For all I know it will give you liver-fluke or poison your kidneys…………..

“There’s a dengue epidemic”

Ancient history. In all the years that we have been coming to the Cape Verdes we have never seen a mosquito here, but it is true that in the autumn and early winter of 2009 there was a dengue epidemic here. It was the first instance of the disease ever having been noted in the islands.

Thousands of people contracted dengue, mostly in the islands of Fogo, Maio, and Santiago – especially Santiago, and especially in the city of Praia – and six or eight of them died.
So far as I am aware there have been no new cases since September 2009.

Dengue fever is not usually a killer but it is very, very nasty – or so I’m told by various friends who have had it. It is certainly something to avoid… but if you are afraid to visit the Cape Verdes for fear that there might be another outbreak then you should also avoid Senegal, the Gambia, Brazil, Guyana, Trinidad, Carriacou… and many of the other Caribbean islands where this disease is endemic.

“It’s dirty”

Yes, it is dirty here; very dirty. There is no disputing that.

Spend a week in the Cape Verdes in the harmattan season – between December and April – and your boat will be covered in a fine orange-brown dust. It will form a layer on the windward side of every piece of standing rigging and all over your sheets; both your jib sheets and, if you are so rash as to hang them out to dry, your bed-sheets too.
(The locals don’t tend to hang up their washing. They find that it stays cleaner if they spread it to dry on the dusty, dirty ground…)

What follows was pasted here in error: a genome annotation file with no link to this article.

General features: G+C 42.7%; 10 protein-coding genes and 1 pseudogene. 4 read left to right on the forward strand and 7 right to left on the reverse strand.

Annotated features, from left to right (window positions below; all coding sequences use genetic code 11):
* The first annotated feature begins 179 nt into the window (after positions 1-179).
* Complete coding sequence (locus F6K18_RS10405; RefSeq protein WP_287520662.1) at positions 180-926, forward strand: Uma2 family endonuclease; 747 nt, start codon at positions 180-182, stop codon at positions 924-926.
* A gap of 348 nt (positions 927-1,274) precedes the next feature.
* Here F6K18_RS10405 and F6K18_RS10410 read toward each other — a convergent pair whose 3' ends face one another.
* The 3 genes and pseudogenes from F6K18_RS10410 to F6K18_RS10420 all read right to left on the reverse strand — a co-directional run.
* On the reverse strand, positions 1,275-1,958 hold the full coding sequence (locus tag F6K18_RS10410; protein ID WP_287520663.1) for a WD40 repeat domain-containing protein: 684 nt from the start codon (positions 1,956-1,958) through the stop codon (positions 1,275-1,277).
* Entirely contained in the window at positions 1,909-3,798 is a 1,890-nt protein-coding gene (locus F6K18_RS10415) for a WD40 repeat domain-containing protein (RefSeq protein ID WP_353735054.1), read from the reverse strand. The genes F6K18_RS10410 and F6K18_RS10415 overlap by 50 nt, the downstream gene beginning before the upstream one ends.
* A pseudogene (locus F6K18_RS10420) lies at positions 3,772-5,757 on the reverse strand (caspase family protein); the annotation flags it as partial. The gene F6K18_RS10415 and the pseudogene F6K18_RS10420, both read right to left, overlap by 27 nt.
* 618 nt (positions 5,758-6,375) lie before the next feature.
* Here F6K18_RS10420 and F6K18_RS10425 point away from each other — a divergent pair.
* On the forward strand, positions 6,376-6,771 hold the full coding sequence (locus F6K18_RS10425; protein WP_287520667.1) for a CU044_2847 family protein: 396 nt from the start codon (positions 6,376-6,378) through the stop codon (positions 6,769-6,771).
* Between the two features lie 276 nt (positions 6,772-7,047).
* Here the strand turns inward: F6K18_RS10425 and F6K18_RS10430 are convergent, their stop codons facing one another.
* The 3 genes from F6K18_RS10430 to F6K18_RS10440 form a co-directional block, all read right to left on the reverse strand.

Laundry spread out to dry on the warm rocks

When you go to sea then the dust covering your boat will become a slime coating every wet surface, and unless you have gone aloft and washed each stay from top to bottom it will also stain your sails.

Likewise, if you spend the day ashore your T-shirt will gradually take on a pinkish tinge and you will return with your hair matted. When you wash it, the water will run brown.

The sitting-room in a cottage in Sao Nicolau

If you make friends with the peasant farmers who live in the villages in the mountains, or with the fishermen in the smaller ports – and if you are so fortunate as to be invited into their homes – then you will find that the people live in varying degrees of squalor. The house will usually consist of just two rooms and they will be ill-lit, with grimey walls and a filthy concrete floor.
There are exceptions – we have visited peasant houses which were as clean as the average Western home or as clean as the new homes belonging to the well-to-do city dwellers (whose houses have tiled floors, glass in the windows, hoovers tucked away in a cupboard, and no soul…) – but how these few peasant cottages came to be so neat and tidy is beyond me.

How does anybody keep their house so clean when the ground and the air outside are filthy?

How can anyone be expected to keep their home clean when the ground outside is dirty and the wind whistling in through the open window is laden with dust? I reckon those house-proud women with the well-kept homes must spend all day sweeping and washing.

Don’t bring your immaculate new Halberg Rassey to Cape Verde; and don’t wear your whites. This place is for cruising bums in kit bought from Oxfam.